Guest Post: A Year Without Mirrors

With thanks to Kjerstin (A Year Without Mirrors) for sharing this intriguing and very brave idea…!
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Thanks, Mrs. Bossa, for this wonderful opportunity to write a guest post!

I’m a feminist fashionistette who once worked in corporate fashion, but was lured to graduate school by a passion for women’s issues.  These days I’m writing my dissertation about clothing size standards. Several months ago I decided to avoid mirrors for a year (while planning my October 1st wedding!), and I’ve been blogging about the experience at www.ayearwithoutmirrors.com.

My no-mirrors experiment was actually motivated by a fashion emergency: my growing anxiety over wedding dresses. I put a lot of pressure on myself to both (1) find the impossibly perfect wedding dress (ideally… modern-yet-traditional, flattering-yet-brave, luxuriously-yet-inexpensive, unique-yet-classic, etc. etc.), and (2) to look insanely gorgeous in said dress, once found.

At some point the search stopped being fun. I hated feeling vain, insecure, and indecisive.  Never one for subtle life-changes, I rejected these obsessions by rejecting my reflection.

I’ve always found pleasure in expressing myself through clothes. You may have noted above, my style is all about combining opposites. I revel in mixing bright colors with neutrals, feminine with masculine, flowing fabric with sleek lines, old with new, preppy with bohemian…. sometimes all at once!  Thus, it scared me to wonder if shunning mirrors might make life boring.

Thankfully, this hasn’t happened, but it’s taken careful strategizing and a few attitude adjustments.  Here they are.  (Note – you DO NOT need to abandon mirrors to try these things out, though it could be fun!)

1: Feel your fashion.

How many pretty-but-painful items line your closet? Instead of focusing on how good something looks on you, first figure out whether it feels good.  In the beginning, not being able to see myself felt like cruel sensory depravation.  Then I started focusing on senses other than just sight. This led me to try new styles, and to abandon trends that hurt.  My walking commute demanded solid, supportive (preppy!) boat-loafers instead of delicate uber-feminine flats.  High-rise, high-stretch (high-comfort) jeans now softly hug my tummy and hips instead of cutting off circulation at “muffin-top”.

2: Buddy system.

Focusing on feel does NOT mean abandoning style or flattering clothes.  (Hey, snuggies are comfy but lack that pleasing je ne sais quoi!) Once you find fashion that feels good, check with a trusted friend to make sure you look as good as you feel. It’s a simple as that.  (If you shop alone, consider staging a fashion show at home…or starting your own blog featuring your favorites!).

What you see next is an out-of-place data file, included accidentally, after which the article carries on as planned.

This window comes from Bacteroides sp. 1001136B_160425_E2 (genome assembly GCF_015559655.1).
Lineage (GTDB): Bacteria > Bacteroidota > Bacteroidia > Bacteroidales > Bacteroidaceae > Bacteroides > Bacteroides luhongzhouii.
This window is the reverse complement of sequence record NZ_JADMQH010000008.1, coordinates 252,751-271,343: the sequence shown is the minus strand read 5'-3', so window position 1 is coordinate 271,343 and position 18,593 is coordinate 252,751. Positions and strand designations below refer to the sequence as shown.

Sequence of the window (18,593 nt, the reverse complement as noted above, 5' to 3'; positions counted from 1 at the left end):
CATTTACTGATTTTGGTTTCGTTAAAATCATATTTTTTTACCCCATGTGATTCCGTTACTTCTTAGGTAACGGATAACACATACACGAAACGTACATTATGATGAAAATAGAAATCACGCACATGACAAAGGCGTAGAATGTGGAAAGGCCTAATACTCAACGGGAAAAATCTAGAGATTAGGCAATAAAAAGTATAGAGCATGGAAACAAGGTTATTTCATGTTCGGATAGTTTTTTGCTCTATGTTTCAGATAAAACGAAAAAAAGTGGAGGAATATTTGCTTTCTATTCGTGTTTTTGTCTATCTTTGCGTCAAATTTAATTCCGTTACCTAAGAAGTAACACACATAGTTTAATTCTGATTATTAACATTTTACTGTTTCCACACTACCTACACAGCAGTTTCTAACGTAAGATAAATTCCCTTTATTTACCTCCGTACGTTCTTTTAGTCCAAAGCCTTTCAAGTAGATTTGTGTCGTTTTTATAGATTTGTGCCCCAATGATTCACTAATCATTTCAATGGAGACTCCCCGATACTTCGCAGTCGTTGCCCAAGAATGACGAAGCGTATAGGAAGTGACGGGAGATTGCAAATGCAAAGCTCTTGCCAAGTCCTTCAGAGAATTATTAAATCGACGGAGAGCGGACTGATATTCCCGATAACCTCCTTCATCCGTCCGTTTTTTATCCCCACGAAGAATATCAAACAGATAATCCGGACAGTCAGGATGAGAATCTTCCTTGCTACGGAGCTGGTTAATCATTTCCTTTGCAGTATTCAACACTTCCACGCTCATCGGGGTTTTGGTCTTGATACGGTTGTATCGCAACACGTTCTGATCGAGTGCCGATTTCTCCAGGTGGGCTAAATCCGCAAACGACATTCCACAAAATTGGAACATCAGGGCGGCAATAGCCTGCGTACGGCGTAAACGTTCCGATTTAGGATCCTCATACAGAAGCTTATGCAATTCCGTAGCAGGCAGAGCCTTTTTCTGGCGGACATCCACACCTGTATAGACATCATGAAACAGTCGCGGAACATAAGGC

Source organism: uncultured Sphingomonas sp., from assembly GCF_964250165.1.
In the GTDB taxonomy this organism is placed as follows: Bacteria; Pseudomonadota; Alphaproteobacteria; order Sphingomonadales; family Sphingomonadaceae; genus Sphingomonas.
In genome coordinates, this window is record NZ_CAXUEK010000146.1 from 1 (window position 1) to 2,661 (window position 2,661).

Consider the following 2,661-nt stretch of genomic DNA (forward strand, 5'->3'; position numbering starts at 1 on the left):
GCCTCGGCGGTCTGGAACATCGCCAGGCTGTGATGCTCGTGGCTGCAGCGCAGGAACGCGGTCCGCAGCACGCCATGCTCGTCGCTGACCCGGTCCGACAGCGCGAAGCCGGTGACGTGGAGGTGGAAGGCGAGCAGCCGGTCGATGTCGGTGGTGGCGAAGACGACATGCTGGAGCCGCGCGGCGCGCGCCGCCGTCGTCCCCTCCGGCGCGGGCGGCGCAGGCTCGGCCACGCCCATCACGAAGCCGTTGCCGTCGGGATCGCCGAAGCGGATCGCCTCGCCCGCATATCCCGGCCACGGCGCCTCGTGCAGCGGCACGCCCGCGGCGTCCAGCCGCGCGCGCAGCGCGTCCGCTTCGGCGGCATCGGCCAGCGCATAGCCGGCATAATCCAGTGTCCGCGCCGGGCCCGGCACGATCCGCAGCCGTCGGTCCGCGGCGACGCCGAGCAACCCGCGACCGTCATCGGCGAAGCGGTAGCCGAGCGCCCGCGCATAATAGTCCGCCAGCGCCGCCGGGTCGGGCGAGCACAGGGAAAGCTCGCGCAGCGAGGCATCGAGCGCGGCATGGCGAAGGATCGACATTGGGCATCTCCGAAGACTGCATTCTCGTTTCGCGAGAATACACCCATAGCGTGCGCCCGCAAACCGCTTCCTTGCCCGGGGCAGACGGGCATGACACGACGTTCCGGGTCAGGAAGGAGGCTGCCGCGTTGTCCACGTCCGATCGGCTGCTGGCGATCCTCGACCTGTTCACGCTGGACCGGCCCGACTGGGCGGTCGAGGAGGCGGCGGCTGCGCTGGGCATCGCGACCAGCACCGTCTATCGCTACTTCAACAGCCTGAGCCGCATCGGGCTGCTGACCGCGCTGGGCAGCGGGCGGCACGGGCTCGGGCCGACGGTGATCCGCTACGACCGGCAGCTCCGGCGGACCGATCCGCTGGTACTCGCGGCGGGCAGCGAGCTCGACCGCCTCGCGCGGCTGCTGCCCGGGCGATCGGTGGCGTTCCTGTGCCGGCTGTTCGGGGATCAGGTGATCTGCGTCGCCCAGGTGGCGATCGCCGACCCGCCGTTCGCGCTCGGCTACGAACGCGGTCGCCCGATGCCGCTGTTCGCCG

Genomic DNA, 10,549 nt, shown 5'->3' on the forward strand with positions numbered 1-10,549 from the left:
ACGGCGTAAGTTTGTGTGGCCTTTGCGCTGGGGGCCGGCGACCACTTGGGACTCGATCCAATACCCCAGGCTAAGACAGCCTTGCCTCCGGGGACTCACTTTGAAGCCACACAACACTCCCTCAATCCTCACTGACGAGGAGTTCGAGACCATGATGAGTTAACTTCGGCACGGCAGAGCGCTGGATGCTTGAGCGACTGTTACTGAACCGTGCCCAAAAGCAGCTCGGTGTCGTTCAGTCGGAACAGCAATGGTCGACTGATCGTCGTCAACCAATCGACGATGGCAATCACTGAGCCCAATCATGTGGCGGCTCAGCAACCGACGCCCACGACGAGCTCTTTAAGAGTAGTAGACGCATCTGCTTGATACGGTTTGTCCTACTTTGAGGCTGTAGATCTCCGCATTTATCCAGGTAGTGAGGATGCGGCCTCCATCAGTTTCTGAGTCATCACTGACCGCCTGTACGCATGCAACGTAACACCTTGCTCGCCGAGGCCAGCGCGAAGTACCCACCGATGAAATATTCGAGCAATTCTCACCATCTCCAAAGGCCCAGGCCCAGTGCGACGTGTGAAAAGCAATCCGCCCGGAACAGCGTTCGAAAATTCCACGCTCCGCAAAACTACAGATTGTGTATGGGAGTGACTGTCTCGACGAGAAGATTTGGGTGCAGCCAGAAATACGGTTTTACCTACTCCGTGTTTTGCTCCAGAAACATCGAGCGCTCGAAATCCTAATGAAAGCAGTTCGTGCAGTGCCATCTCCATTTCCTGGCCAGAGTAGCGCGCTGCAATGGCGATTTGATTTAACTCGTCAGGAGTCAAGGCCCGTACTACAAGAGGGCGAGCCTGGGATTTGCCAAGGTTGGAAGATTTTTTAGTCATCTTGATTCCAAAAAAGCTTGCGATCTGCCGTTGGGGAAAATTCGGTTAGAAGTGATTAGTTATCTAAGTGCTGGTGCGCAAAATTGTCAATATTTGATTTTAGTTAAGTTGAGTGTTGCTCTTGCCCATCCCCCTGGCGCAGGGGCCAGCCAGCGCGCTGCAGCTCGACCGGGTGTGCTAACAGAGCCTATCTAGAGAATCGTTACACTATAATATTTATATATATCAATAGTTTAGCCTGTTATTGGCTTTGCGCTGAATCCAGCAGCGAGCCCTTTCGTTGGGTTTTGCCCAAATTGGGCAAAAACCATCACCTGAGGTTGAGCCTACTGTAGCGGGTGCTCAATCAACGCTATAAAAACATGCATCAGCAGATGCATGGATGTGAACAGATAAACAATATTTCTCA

3: When in doubt, copy yourself!

Once you find something you love, get one in every color.  When faced with buying a new outfit for my wedding shower, I bought the EXACT same Rachel Roy dress that I’d worn for my engagement photos, but in a new fabrication (and at a steep discount!).

Since I’d purchased the first dress before my no-mirrors experiment, I knew it was flattering, and had fabulous photos as proof.

4: Abandon control.

Back to weddings…  I found my dress.  I bought it the day before I stopped looking in mirrors, and – to be honest – I really wasn’t sure about it.  It has ruching (I hate ruching), has uber-girly flower appliqués, (including one in the back that looks, to me, like a bunny-tail!), and it wasn’t made in a famous design house (I’d always fantasized about name-dropping a bit, if only to myself…).  But it felt comfortable, was clearly flattering, the price was right, and my mom got goose-bumps.

Buying my dress was a first step letting go of wedding style perfectionism and it felt great.  And now I’ll be completely reliant on others to help me navigate dress fittings, choose a veil, jewelry, lacy underthings, and shoes (not to mention the all-important old/new/borrowed/blue items). Others may disagree, but sometimes good enough has to be good enough.  Even on your wedding day (well, as long as we’re not talking about the groom!).

How would your life change if you avoided mirrors?

What tricks would you use to get you through?


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Guest Post: How I Rock Vintage

With thanks to Cyrillynn (Any Second Now) – fellow Depeche Mode fan and all-round fabulous dresser.

 

Firstly, I would like to thank Mrs. Bossa for allowing me the chance to do a guest post on her fantastic blog!  This is something that I have been working on for awhile, so what better way to share than as my first guest post.  I wanted to honor her love of vintage by expressing my love of something similar.

 

AN ODE TO THE ROCK T-SHIRT

With so many t-shirts out there bearing some kind of “saying”, the rock t-shirt has received a confusing wrap. Are they are or they not fashionable? It depends on who you ask, and I personally love them. I have bought a t-shirt from every concert I’ve been to since I was 14.  My first two were Duran Duran in 1984 and Depeche Mode in 1985.  Both still fit and now have that “worn in” feel that clothing companies can only hope to emulate.